That said, Torment isn’t an action game. Real time doesn’t pass in conversations, for example – you have as much time as you want to decide your choice. And while exploration occurs in real-time, it won’t include twitch elements. All of your decision-making throughout the game will consistently be free from real-time considerations. Torment is a game about thinking and deliberation and will not have any actual time pressure, so turn-based combat will maintain a more consistent feel.
Comment #2a: Turn-Based combat isn’t realistic
A variation of the concern about immersion is that TB gameplay isn’t realistic. In a real battle, you don’t patiently observe while your opponents orderly take turns one at a time.
This is true, but the lack of realism is inherent in most videogame combat and gameplay (again, turn-based conversations come to mind), and RTwP combat isn’t immune to this issue. What we strive for isn’t realism, but creating an immersive experience that allows you to suspend your disbelief. In other words, realism is not at the core of Torment’s party-based combat.
That said, we will strive to make the combats as dynamic and visceral as possible – attacked characters will animate appropriately when struck instead of standing lifelessly, for example, or perhaps having readied actions such as overwatch or interrupts to take actions on the opponent’s turn. We will maintain tension and flow, creating the sense that you are in actual danger and making your tactical and strategic decisions matter.
Comment #3: Controlling the entire party in Turn-Based can be boring
The idea behind this concern is that if only one character in your party is relevant to the combat (e.g., it’s in a narrow passageway or a specific skill/weapon is needed for some aspect of it, etc.) then gameplay gets bogged down. It’s not fun to have to skip most of your characters’ turns, cycling back to the one character who can actually do something.
This problem also comes down to encounter design, and we’ll be paying close attention to this aspect in our specific Crisis designs. Strong support of ranged combat will help, as melee-focused battles can exacerbate this problem. The Numenera rules also help here because skills, while beneficial, generally aren’t required to accomplish specific tasks, and Effort can be expended to give any character a better chance of success at tasks outside their character build. Adam discussed how this works in Update 21 (in the context of dialogue, though it applies to Crisis gameplay as well), but we’ll copy it here again so you don’t have to search for it.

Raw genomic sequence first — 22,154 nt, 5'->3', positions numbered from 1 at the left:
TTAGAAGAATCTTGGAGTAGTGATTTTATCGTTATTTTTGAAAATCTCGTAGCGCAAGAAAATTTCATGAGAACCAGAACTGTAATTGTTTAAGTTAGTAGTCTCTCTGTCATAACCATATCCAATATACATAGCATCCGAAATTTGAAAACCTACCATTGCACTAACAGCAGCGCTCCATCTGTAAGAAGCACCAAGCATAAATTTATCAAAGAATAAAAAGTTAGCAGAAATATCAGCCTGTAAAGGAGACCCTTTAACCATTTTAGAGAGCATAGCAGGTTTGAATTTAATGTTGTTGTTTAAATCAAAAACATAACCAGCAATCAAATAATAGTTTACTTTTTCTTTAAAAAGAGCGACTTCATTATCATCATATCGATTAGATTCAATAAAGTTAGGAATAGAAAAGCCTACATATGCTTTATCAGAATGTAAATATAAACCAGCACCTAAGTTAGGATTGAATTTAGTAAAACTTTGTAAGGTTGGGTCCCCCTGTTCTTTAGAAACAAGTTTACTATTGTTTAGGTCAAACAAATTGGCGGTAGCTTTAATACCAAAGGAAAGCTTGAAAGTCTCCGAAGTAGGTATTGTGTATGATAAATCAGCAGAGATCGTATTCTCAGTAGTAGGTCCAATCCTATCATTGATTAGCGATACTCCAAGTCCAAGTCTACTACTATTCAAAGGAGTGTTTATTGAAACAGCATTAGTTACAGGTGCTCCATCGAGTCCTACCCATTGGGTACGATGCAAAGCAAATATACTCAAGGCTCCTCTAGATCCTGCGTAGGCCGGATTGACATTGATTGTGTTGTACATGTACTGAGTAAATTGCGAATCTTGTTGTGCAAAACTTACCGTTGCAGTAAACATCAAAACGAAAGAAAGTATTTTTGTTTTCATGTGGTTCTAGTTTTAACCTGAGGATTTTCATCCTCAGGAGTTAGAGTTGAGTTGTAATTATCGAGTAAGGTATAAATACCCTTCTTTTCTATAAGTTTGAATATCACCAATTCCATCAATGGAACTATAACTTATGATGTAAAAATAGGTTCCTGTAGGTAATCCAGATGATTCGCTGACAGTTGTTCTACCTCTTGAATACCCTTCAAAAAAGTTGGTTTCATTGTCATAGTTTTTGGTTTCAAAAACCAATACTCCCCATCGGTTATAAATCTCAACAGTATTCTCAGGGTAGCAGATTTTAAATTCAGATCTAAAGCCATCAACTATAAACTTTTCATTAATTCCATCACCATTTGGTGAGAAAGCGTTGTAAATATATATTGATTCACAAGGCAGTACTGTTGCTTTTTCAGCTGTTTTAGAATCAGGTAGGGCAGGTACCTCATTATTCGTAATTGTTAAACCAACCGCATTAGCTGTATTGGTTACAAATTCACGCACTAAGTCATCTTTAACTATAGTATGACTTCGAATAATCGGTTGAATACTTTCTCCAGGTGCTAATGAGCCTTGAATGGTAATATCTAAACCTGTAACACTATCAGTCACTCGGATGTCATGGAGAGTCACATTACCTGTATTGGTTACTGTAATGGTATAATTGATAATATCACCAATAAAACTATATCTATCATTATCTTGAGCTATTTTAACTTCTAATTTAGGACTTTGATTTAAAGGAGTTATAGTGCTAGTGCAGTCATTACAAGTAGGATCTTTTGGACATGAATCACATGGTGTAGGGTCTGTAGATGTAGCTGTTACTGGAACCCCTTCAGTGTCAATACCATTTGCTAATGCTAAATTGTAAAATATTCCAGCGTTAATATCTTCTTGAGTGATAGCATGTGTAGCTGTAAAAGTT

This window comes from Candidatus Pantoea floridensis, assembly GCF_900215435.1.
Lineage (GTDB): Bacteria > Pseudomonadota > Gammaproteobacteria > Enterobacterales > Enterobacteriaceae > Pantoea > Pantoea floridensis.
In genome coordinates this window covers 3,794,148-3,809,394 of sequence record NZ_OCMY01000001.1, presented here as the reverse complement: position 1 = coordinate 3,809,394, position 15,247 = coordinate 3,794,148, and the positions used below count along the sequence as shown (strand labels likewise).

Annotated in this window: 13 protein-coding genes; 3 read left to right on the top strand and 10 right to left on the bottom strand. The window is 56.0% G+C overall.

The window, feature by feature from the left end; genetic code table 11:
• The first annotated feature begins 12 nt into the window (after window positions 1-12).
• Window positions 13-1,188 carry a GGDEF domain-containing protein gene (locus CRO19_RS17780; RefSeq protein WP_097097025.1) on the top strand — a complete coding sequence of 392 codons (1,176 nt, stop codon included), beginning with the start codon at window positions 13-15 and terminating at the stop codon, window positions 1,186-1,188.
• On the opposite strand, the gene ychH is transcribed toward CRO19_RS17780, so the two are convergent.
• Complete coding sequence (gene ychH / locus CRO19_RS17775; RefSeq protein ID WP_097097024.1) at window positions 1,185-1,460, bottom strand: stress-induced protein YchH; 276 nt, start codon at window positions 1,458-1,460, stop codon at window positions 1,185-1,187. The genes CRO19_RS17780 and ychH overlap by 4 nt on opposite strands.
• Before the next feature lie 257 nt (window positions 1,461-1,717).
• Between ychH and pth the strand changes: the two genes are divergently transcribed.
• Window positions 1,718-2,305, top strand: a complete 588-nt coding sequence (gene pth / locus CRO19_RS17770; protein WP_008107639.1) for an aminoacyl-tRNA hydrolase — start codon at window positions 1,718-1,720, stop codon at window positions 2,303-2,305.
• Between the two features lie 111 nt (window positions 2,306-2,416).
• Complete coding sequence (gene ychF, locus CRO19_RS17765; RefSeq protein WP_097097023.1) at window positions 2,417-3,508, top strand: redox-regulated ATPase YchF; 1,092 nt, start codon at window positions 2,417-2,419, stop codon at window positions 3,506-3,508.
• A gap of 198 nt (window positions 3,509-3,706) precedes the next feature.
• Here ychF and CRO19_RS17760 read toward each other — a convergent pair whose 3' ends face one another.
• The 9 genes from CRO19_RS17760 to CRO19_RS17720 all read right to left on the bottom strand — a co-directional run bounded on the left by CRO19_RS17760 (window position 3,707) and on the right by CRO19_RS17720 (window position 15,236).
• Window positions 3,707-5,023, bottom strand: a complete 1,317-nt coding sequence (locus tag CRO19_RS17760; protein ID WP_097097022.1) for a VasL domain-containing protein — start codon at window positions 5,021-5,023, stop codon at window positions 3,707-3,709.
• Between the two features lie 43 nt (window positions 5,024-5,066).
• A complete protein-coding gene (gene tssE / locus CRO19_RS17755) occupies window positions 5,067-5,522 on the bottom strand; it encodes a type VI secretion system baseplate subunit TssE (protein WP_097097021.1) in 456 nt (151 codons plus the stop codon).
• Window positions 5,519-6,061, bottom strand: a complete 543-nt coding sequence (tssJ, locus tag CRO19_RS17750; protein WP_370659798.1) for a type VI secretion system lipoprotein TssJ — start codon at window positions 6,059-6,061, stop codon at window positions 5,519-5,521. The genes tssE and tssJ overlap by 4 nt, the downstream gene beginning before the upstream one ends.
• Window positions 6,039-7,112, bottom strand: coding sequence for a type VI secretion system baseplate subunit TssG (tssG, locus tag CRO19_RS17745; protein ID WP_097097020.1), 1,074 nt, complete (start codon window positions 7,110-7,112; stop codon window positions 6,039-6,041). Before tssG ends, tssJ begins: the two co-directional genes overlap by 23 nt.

Using skills will be different, too (side note: I say "will," but we're still in pre-production, so any of this can change). Say there's a difficult task you want to attempt—lying to a prison guard or deciphering the text on an ancient puzzle box. Typically, in D&D-style RPGs for example, if you don't have the associated skill, your chances of success are very low, or you might not be able to attempt the task at all. In Numenera, all such tasks are treated the same, and anyone can try them. Training in a related skill or skills will lower the difficulty of the task, but even if you're untrained, you can still apply Effort.
Effort is a concept from the Numenera tabletop game. Essentially you spend points out of the appropriate stat pool (Might, Speed, or Intellect) to lower the difficulty of a task. The idea is, even if you've never been trained in lock picking, a very smart or dexterous character can, with some Effort, increase their chances of cracking a lock.
Your stat pools are renewable with rest. And of course, all of this is balanced. If you're trying to crack a combination lock created by a culture that died out millions of years ago, which requires a combination of smells rather than integers, well . . . you'd have to have a high-level character specialized in the task, who spent all the Intellect they had on Effort, just to make the task possible. That character would still have to roll ridiculously well.
Effort provides more options to customize your character and tackle obstacles. If there's a task you want to attempt—even if it's something normally contrary to your character build—you still have a chance of succeeding if you can use enough Effort. On the other hand, someone who has trained or specialized in that sort of task will have a greater chance of success, and will maintain that edge in similar tasks throughout the game.
Note also that party members can “assist” others in particular skill-based tasks, boosting their chances for success.
In short, we’re fully aware that cycling can be a painful way to play, and that this aspect of gameplay is important to you, and we’ll design the Crises to keep your entire party engaged.
Comment #4: You should implement both RTwP and TB and make it a gameplay option